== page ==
The 32-foot ketch Tosca is careened for a coat of bottom paint in Benoa Harber, Bali.
Date: January 1999
Place: Bali to Borneo (Indonesia)
Dawn in Borneo. Fat drops of rain, blessed rain, splatter on the deck of our ketch, Tosca. A blanket of clouds hangs low overhead, rose-petal pink to the east and gun-metal blue to the west. The swelling Kumai River slips silently beneath the hull. Its tannin-stained waters carry dead leaves and fallen limbs.
Anchored along the eastern bank, Tosca lies at the edge of a dark green labyrinth where our water world vanishes. The shoreline reveals a thin patch of spongy peat quickly consumed by a nipa palm swamp. Beyond the palms, mountainous lumps of impenetrable hardwood hammocks belie the region’s irrefutable flatness. Every green thing seems engaged in mortal combat. Branches and roots crawl with successively smaller biota competing for whatever light penetrates this place. The air, thick with the smell of honey-scented flowers and filled with the constant whining buzz of cicadas, rests heavy in the palm of my hand. Each bird’s cry sounds to me like a plea for help. Welcome to Kumai, Kalimantan, in Indonesian Borneo. The heart of darkness, indeed. Continue reading →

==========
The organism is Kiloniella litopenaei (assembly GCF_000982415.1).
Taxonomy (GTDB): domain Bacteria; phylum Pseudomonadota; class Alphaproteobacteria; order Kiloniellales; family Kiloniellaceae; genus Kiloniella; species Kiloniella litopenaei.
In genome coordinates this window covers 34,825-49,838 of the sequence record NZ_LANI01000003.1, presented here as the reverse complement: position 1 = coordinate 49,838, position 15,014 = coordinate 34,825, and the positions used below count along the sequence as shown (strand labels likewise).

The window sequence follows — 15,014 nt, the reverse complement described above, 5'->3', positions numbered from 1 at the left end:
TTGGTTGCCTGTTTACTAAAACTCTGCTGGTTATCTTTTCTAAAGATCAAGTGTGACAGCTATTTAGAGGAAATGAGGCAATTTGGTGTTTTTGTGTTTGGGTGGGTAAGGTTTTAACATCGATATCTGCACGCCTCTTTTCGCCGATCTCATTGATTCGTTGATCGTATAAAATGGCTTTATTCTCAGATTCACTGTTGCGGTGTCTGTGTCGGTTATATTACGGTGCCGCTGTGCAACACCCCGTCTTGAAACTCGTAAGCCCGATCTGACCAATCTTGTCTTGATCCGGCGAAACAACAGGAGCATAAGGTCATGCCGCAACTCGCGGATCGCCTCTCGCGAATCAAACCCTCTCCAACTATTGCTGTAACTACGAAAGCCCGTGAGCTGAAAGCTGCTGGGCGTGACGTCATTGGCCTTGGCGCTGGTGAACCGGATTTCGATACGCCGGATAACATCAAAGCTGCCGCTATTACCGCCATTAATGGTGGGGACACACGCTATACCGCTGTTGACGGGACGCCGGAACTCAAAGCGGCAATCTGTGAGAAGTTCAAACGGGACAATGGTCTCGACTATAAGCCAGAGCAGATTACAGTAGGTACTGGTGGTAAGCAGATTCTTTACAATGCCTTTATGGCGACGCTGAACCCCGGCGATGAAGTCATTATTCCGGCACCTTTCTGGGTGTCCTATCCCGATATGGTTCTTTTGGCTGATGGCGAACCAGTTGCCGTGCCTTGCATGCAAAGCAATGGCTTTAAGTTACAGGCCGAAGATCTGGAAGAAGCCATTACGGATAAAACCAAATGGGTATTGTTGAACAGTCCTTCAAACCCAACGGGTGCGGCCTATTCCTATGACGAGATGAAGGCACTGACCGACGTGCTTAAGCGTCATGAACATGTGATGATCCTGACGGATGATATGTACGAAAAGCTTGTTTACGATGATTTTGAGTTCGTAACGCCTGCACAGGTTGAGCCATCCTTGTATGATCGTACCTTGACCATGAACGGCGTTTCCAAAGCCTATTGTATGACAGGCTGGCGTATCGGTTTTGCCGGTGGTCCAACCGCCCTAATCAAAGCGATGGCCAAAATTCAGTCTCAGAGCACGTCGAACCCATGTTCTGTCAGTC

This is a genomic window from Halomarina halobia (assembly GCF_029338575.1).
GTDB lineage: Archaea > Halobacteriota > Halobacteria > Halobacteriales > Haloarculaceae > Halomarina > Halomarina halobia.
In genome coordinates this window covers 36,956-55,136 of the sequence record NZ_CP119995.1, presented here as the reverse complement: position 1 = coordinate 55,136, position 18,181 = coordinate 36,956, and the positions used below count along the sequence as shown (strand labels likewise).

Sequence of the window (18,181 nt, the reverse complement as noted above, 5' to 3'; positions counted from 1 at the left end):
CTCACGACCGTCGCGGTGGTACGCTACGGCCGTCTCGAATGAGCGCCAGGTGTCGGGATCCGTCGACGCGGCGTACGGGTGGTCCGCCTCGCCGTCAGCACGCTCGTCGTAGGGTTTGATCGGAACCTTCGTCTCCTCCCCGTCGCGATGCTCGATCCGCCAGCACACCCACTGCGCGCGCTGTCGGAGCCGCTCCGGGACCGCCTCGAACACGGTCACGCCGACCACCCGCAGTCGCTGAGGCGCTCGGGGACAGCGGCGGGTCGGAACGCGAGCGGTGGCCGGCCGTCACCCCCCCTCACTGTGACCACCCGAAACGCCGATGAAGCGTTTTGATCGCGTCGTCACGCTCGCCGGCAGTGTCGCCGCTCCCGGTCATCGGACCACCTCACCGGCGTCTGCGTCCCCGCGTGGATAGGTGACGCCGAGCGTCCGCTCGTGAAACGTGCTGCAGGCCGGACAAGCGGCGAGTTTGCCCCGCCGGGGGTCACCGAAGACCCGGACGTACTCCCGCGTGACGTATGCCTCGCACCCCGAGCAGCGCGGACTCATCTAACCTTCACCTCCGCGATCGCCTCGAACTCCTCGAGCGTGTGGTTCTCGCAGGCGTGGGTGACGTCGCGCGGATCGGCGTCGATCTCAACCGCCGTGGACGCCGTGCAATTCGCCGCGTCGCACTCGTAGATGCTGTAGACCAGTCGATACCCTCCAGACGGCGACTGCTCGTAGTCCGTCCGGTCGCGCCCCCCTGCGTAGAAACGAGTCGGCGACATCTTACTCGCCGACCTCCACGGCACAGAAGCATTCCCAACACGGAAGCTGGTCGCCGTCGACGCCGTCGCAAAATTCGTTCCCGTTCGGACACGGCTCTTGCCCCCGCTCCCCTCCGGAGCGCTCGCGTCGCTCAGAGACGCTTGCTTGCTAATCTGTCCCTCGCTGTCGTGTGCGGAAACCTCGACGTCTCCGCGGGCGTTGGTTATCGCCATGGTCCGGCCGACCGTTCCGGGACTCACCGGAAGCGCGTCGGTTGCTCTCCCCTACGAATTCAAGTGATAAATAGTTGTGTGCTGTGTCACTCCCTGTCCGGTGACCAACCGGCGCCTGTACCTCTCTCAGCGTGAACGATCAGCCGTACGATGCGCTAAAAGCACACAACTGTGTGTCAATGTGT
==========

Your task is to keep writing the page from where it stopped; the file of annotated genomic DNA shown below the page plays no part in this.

The signs arrive days before
the first scent of land—
a sooty tern flying west (manutara, as the island people say),
first one, and then another
and more as evening falls.
In the still morning before the trades
rise again, the smell of wet earth,
heart-rot, and green life growing
knocks you down.
You strain your eyes toward the horizon Continue reading →
At 13,000 feet, up there, somewhere
in a cave
a man . . .
and a woman (you won’t see her)
who will bless your ascent
for the equivalent of two dollars
to cover the cost of spiced oil
that he drips in your hair.
Bring a kata with you,
silky white in your pocket.
The lama will say a blessing
and then lay it gently around your neck.
He will sprinkle the scented oil
and something else in your hair.
It won’t wash out (the smell never goes away).
Don’t smoke or
light any candles
for several days. Continue reading →